Beckman Coulter offers the LS™ Series multi-wavelength particle size analyzers (Figure 1), which employs a complementary scattering technology for sub-micron particle sizing. This article discusses the application of the PIDS system for the sizing of non-spherical sub-micron particles.
Figure 1. Beckman Coulter LS 13 320 Particle Size Analyzer with the Aqueous Liquid Module (ALM) and the Auto Prep Station. Image credit: Beckman Coulter
Since the signal scattered from smaller particles of below 1µm size is weak, the maxima and minima in the scattering pattern can only be measured at very high angles (Figure 2).
However, it is a challenging task. The PIDS developed by Beckman Coulter addresses the challenges of sub-micron sizing by providing high-resolution sub-micron sizing.
Figure 2. The weak scattering signal from small particles below 1µm in size present difficulties in measuring the maxima or minima at high angles. Image credit: Beckman Coulter
The PIDS™ technology is based on the Mie theory of light scattering. PIDS takes advantage of the light’s transverse nature, involving an electric vector and a magnetic vector at right angle to it. For instance, the light is vertically polarized if the electric vector is "up and down".
When a sample is illuminated by whena light of a specific polarized wavelength, a dipole, or oscillation, of the electrons in the material is established by the oscillating electric field. The plane of polarization of these oscillations will be the same as the propagated light source. The light scattered by the oscillating dipoles in the particles in all direction other than the direction of the irradiating light source. PIDS leverages this phenomenon.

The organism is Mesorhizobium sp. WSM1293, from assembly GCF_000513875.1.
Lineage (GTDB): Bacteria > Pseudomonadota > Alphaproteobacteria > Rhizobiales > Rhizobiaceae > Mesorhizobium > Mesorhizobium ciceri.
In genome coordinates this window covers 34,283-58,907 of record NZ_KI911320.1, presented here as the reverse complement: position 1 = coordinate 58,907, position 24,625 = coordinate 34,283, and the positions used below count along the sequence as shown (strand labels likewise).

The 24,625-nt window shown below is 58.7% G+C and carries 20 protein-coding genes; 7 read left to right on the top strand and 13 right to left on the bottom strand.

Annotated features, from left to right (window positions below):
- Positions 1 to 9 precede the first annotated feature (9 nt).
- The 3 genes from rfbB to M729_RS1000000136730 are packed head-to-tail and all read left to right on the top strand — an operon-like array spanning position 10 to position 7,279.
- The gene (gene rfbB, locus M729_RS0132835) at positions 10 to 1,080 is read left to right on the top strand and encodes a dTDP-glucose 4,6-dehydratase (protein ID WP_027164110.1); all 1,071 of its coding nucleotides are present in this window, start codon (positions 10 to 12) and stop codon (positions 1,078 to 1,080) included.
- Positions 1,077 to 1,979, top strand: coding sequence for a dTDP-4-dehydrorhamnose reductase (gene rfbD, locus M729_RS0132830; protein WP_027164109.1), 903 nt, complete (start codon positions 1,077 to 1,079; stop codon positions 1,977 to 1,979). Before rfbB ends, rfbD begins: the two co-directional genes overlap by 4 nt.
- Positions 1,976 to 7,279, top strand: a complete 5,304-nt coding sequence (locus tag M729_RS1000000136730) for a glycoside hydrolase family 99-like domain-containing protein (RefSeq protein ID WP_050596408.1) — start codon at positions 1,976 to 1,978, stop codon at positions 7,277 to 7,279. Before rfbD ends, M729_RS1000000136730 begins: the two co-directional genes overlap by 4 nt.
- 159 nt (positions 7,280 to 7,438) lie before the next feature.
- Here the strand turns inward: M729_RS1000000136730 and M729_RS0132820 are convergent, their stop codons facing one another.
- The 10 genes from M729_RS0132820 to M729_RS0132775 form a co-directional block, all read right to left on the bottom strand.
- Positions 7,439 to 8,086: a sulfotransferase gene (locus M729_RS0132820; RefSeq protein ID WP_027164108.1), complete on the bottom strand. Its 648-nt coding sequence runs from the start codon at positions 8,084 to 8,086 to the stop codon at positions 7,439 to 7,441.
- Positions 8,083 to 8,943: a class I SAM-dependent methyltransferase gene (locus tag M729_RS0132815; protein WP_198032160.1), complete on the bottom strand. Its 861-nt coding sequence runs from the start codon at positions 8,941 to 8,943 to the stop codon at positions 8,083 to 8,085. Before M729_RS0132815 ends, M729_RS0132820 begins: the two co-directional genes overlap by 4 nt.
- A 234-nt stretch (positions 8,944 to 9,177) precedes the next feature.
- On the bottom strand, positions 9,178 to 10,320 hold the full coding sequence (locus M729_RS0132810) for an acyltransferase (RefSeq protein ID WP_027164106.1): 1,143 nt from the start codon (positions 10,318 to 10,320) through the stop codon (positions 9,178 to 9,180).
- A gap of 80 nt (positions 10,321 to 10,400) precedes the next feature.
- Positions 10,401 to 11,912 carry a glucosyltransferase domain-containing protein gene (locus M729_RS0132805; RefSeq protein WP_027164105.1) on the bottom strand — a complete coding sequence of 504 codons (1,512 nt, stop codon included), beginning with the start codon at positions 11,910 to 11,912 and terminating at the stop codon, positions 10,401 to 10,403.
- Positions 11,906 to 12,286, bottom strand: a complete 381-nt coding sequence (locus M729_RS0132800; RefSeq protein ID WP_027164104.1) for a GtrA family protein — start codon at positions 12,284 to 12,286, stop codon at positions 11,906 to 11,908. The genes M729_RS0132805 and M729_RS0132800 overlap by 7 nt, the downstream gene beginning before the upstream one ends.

A sample is sequentially illuminated by three wavelengths of light (450 nm, 600 nm, and 900 nm), first with vertically polarized light and followed by horizontally polarized light. The light scattered from the samples is then measured over a range of angles. The particle size distribution can be determined by measuring the variations between the horizontally and the vertically scattered light for each wavelength.
The integration of the intensity vs. scattering angle data obtained from the PIDS signals and the standard algorithm from the intensity vs. scattering angle information obtained from the laser light scattering provides a continuous size distribution. The presence of smaller particles can be rapidly confirmed with the PIDS data.
The suitability of the PIDS™ technology for sizing spherical particles is first demonstrated by testing polystyrene spheres using an LS Series Analyzer. The results, presented in Figure 3 and Table 1, clearly demonstrate the effectiveness of the PIDS™ technology for spherical particle sizing.
Figure 3. Overlay distributions from five assayed polystyrene samples using an LS™ Series Analyzer. (Source: Duke Scientific, Inc.) Image credit: Beckman Coulter
Table 1. Attributed mean size values.
|Standard (nominal size)
||LS Series Reported Values
||102 nm ± 3 nm
||155 nm ± 4 nm
||220 nm ± 6 nm
||300 nm ± 5 nm